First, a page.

Shells go into chickens and shells come out of chickens

Shells go into chickens and shells come out of chickens

Then I get eggshells. Unfortunately they don’t come with the pearly nacre of a turban snail or the rainbow reflections of an abalone shell, but they are nonetheless nice and strong. While some folk will feed these back to the chooks, I have the seashells for that. So I boil, dry and crush the eggshells to feed them to the puppy instead. You see, she still just has her baby teeth and can’t really make much of a dent in a bone and meanwhile has fast growing bones of her own. So she needs calcium too. For most pups these days, this comes in the processed food, but with me feeding her on real meat and vegetables as much as I can, I need to add calcium; and some of it comes in the form of powdered egg shells.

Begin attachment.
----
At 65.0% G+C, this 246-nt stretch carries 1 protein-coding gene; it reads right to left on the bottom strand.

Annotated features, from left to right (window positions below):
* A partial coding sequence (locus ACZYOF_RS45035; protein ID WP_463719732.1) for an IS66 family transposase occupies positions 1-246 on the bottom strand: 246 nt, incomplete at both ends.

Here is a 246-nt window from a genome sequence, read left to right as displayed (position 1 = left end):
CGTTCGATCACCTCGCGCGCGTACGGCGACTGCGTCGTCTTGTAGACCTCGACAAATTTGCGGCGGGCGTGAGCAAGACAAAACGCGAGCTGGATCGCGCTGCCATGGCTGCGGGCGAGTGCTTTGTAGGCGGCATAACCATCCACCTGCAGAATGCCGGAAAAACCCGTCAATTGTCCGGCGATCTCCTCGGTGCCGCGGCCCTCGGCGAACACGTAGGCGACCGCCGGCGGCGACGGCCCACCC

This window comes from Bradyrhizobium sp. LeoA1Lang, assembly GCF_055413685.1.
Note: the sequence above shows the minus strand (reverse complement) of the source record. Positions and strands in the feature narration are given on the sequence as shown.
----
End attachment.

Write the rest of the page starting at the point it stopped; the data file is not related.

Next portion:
It is a pretty good system if you ask me, and I still get the choice bits: Sea snail meat, fresh eggs and a healthy dog.

As chook owners do, we eat a lot of eggs and accumulate a lot of shells; these are boiled, oven dried (avoiding salmonella risks) and crushed

As chook owners do, we eat a lot of eggs and accumulate a lot of shells; these are boiled, oven dried (avoiding salmonella risks) and crushed

The crushed shells go with meat (plus kumara, carrots, legumes, vegetable oil, etc) into home-made dog food

The crushed shells go with meat (plus kumara, carrots, legumes, vegetable oil, etc) into home-made dog food

I’m liking the idea of sea snail mince cooked for a long time sous vide these days and put in pies with a mornay sauce; but for the sake of this post, a sea snail omelette with sour cream and hot sauce also works

I’m liking the idea of sea snail mince cooked for a long time sous vide these days and put in pies with a mornay sauce; but for the sake of this post, a sea snail omelette with sour cream and hot sauce also works